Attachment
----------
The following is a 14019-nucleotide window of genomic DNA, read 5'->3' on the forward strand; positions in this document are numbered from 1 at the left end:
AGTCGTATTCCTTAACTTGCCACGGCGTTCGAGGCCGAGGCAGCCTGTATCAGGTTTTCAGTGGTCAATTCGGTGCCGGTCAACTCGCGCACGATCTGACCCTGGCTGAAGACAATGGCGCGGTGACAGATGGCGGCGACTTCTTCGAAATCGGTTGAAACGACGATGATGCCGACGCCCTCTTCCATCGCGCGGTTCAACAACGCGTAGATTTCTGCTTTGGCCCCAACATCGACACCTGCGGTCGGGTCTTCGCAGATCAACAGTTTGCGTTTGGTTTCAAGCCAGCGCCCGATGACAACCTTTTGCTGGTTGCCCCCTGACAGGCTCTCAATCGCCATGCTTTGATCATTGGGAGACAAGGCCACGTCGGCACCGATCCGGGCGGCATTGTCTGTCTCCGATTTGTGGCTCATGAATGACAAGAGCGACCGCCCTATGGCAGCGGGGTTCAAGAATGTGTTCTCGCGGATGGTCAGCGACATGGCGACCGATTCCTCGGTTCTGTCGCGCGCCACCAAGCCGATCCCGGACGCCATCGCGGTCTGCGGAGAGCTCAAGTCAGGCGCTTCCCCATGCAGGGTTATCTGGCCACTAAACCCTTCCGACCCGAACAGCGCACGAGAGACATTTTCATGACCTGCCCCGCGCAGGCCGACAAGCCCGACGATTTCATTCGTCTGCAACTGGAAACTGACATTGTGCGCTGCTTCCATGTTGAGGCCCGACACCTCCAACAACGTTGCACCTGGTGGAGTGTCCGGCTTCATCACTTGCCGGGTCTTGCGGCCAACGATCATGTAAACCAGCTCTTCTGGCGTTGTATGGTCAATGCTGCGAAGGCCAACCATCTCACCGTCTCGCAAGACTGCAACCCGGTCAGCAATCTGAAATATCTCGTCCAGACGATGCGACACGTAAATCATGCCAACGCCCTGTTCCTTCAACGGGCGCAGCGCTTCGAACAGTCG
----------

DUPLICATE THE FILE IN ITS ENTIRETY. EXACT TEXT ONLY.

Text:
The following is a 14019-nucleotide window of genomic DNA, read 5'->3' on the forward strand; positions in this document are numbered from 1 at the left end:
AGTCGTATTCCTTAACTTGCCACGGCGTTCGAGGCCGAGGCAGCCTGTATCAGGTTTTCAGTGGTCAATTCGGTGCCGGTCAACTCGCGCACGATCTGACCCTGGCTGAAGACAATGGCGCGGTGACAGATGGCGGCGACTTCTTCGAAATCGGTTGAAACGACGATGATGCCGACGCCCTCTTCCATCGCGCGGTTCAACAACGCGTAGATTTCTGCTTTGGCCCCAACATCGACACCTGCGGTCGGGTCTTCGCAGATCAACAGTTTGCGTTTGGTTTCAAGCCAGCGCCCGATGACAACCTTTTGCTGGTTGCCCCCTGACAGGCTCTCAATCGCCATGCTTTGATCATTGGGAGACAAGGCCACGTCGGCACCGATCCGGGCGGCATTGTCTGTCTCCGATTTGTGGCTCATGAATGACAAGAGCGACCGCCCTATGGCAGCGGGGTTCAAGAATGTGTTCTCGCGGATGGTCAGCGACATGGCGACCGATTCCTCGGTTCTGTCGCGCGCCACCAAGCCGATCCCGGACGCCATCGCGGTCTGCGGAGAGCTCAAGTCAGGCGCTTCCCCATGCAGGGTTATCTGGCCACTAAACCCTTCCGACCCGAACAGCGCACGAGAGACATTTTCATGACCTGCCCCGCGCAGGCCGACAAGCCCGACGATTTCATTCGTCTGCAACTGGAAACTGACATTGTGCGCTGCTTCCATGTTGAGGCCCGACACCTCCAACAACGTTGCACCTGGTGGAGTGTCCGGCTTCATCACTTGCCGGGTCTTGCGGCCAACGATCATGTAAACCAGCTCTTCTGGCGTTGTATGGTCAATGCTGCGAAGGCCAACCATCTCACCGTCTCGCAAGACTGCAACCCGGTCAGCAATCTGAAATATCTCGTCCAGACGATGCGACACGTAAATCATGCCAACGCCCTGTTCCTTCAACGGGCGCAGCGCTTCGAACAGTCG